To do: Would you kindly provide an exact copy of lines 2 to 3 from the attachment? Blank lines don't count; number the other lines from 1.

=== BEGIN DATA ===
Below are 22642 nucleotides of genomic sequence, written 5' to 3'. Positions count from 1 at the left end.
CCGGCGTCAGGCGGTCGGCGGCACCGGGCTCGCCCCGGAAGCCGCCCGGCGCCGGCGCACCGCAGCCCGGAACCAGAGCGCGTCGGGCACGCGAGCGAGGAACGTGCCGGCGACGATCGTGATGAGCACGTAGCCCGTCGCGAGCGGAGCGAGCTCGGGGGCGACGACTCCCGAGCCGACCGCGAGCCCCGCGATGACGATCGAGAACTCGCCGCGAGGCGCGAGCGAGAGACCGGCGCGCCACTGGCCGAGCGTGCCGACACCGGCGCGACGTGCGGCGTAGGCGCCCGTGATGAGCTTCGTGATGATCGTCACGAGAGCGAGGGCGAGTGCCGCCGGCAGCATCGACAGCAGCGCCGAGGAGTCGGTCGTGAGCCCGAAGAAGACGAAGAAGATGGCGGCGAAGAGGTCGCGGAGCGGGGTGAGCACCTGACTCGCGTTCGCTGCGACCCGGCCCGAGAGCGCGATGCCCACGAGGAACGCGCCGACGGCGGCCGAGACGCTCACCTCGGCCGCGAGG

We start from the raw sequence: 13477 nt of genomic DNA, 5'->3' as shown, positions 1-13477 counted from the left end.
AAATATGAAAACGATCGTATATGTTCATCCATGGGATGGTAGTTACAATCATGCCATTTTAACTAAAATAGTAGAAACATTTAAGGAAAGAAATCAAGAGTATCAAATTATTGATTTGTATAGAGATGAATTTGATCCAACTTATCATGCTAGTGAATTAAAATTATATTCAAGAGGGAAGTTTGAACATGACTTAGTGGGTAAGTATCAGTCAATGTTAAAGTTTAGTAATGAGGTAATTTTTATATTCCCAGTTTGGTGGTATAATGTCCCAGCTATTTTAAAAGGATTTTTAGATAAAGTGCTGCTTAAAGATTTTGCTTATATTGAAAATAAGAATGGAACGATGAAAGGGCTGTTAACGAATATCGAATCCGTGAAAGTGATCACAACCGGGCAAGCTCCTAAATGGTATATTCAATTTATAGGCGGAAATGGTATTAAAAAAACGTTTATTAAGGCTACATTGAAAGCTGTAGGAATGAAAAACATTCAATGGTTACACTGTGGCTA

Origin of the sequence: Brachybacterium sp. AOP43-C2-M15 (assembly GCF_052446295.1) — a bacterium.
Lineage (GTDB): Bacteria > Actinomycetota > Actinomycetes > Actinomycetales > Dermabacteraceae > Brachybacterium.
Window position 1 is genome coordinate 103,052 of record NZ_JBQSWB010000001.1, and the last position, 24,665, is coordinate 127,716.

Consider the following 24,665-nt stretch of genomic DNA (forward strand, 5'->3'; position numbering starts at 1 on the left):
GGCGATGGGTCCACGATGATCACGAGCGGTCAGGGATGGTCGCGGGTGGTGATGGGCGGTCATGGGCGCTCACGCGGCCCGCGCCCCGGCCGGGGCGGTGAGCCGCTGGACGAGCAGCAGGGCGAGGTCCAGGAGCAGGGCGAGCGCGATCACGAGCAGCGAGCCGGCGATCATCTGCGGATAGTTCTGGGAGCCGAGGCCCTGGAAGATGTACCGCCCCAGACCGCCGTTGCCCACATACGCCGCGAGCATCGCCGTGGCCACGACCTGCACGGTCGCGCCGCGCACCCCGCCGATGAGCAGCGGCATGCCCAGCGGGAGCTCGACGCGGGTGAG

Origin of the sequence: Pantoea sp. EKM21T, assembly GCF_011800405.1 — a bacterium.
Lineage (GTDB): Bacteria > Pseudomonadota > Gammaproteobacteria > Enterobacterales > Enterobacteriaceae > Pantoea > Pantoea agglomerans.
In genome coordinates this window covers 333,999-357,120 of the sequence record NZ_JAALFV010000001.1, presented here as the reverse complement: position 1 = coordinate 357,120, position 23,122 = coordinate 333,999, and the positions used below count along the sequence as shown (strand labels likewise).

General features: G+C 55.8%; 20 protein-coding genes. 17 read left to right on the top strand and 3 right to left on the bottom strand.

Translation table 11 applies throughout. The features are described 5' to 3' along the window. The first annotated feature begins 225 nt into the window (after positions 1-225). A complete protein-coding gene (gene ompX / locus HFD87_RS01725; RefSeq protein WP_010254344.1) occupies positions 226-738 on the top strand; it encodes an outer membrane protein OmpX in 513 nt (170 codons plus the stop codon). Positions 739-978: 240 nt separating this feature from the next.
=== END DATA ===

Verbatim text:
CCGGCGTCAGGCGGTCGGCGGCACCGGGCTCGCCCCGGAAGCCGCCCGGCGCCGGCGCACCGCAGCCCGGAACCAGAGCGCGTCGGGCACGCGAGCGAGGAACGTGCCGGCGACGATCGTGATGAGCACGTAGCCCGTCGCGAGCGGAGCGAGCTCGGGGGCGACGACTCCCGAGCCGACCGCGAGCCCCGCGATGACGATCGAGAACTCGCCGCGAGGCGCGAGCGAGAGACCGGCGCGCCACTGGCCGAGCGTGCCGACACCGGCGCGACGTGCGGCGTAGGCGCCCGTGATGAGCTTCGTGATGATCGTCACGAGAGCGAGGGCGAGTGCCGCCGGCAGCATCGACAGCAGCGCCGAGGAGTCGGTCGTGAGCCCGAAGAAGACGAAGAAGATGGCGGCGAAGAGGTCGCGGAGCGGGGTGAGCACCTGACTCGCGTTCGCTGCGACCCGGCCCGAGAGCGCGATGCCCACGAGGAACGCGCCGACGGCGGCCGAGACGCTCACCTCGGCCGCGAGG

We start from the raw sequence: 13477 nt of genomic DNA, 5'->3' as shown, positions 1-13477 counted from the left end.